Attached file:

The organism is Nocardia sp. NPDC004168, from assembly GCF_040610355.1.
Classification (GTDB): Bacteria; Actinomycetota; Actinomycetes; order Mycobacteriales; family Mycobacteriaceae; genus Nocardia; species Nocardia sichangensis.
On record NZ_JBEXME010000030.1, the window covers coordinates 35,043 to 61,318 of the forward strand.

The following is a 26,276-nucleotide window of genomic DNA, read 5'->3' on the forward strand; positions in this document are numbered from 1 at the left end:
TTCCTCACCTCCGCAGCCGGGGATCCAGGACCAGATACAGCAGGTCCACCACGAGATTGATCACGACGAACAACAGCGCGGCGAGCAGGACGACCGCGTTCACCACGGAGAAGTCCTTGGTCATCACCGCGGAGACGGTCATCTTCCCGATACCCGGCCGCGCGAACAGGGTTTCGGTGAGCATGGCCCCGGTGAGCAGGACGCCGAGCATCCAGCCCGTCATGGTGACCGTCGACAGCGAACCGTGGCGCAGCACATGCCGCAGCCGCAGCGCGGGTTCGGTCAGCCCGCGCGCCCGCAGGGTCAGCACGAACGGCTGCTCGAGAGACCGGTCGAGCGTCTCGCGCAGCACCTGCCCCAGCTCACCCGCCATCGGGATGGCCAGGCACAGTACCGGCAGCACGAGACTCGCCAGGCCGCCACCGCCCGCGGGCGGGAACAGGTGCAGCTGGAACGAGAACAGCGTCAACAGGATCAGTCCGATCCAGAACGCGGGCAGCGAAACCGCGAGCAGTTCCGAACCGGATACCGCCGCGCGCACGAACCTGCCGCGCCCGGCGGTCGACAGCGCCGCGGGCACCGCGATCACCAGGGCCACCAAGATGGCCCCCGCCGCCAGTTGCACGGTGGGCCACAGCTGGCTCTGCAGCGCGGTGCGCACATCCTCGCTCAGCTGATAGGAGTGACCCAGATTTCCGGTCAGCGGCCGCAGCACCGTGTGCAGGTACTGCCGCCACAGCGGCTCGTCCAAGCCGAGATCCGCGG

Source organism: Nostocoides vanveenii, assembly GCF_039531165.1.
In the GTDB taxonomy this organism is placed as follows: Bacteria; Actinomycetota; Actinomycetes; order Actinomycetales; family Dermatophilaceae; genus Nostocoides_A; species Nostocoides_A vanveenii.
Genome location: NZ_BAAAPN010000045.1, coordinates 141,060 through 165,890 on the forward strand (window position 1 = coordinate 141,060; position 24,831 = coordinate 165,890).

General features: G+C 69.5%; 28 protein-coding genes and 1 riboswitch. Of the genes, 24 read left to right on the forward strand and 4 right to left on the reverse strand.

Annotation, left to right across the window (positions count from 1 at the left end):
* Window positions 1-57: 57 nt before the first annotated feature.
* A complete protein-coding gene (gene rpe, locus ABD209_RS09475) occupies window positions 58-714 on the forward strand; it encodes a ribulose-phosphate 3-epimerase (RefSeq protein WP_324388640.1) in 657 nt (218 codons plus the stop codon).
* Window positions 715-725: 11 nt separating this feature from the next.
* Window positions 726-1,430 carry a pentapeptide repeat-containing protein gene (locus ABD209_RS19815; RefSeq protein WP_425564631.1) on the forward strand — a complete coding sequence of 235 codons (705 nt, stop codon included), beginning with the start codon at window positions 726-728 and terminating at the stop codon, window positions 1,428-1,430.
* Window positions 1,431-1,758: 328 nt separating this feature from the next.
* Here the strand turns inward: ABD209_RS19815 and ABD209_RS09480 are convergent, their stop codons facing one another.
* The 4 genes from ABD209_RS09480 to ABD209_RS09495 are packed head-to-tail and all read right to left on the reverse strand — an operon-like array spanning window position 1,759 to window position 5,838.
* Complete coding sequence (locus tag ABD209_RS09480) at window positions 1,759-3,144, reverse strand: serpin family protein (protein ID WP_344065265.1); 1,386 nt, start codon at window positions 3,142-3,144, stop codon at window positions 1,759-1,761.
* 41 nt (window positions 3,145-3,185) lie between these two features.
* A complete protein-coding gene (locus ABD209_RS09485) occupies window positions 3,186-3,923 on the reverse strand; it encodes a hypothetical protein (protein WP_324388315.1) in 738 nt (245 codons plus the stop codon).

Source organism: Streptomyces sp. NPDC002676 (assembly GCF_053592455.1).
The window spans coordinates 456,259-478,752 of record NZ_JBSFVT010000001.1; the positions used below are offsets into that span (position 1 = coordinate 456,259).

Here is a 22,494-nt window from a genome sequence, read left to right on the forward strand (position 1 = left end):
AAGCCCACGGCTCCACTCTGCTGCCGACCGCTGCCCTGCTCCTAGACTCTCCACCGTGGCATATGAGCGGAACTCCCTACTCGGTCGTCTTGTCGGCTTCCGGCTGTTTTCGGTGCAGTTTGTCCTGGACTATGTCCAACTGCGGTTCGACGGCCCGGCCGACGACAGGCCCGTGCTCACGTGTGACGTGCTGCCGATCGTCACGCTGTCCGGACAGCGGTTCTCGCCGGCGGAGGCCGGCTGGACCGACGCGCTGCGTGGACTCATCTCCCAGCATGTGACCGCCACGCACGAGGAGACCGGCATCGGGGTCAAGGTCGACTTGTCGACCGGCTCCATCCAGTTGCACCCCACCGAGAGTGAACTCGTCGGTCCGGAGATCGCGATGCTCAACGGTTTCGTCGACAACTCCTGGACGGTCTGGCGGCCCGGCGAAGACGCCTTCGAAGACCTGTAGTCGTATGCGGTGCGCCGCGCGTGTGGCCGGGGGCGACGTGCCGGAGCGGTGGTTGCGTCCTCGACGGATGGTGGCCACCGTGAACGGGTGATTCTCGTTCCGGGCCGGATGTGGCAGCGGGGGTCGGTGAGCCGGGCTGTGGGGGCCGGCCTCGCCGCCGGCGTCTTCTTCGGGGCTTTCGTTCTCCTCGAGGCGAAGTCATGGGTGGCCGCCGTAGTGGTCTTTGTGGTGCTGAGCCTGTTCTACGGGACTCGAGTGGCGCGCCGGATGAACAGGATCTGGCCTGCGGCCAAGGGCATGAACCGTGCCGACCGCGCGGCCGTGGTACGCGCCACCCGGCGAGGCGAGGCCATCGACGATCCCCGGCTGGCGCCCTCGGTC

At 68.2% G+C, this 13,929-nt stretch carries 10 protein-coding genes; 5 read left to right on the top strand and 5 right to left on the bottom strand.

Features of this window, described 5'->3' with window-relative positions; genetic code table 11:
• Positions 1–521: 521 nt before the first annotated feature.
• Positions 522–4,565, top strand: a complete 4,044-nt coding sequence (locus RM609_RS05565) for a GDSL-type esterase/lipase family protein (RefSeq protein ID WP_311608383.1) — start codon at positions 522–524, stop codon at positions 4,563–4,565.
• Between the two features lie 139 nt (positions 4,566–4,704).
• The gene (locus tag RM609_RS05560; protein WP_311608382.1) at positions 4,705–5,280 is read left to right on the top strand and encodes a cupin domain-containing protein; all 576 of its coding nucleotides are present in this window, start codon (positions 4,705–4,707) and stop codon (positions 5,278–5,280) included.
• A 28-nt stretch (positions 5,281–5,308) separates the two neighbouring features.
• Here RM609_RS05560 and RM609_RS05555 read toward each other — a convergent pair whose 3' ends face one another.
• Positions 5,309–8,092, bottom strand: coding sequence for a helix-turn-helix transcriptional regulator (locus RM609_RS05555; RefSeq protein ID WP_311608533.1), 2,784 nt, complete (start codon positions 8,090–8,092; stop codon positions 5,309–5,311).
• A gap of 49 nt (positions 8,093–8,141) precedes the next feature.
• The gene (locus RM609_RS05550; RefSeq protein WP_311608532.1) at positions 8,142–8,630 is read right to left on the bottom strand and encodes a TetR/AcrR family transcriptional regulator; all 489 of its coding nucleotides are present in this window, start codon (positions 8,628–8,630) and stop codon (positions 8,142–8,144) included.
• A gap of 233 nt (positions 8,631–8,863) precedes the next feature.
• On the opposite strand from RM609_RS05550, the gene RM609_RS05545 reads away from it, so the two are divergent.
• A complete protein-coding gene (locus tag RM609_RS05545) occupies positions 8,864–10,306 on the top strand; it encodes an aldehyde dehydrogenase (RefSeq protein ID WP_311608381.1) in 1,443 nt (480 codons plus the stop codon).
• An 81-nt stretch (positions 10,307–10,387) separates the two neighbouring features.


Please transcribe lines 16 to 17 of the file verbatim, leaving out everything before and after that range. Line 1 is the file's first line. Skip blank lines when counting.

* Here the strand turns inward: ABD209_RS19815 and ABD209_RS09480 are convergent, their stop codons facing one another.
* The 4 genes from ABD209_RS09480 to ABD209_RS09495 are packed head-to-tail and all read right to left on the reverse strand — an operon-like array spanning window position 1,759 to window position 5,838.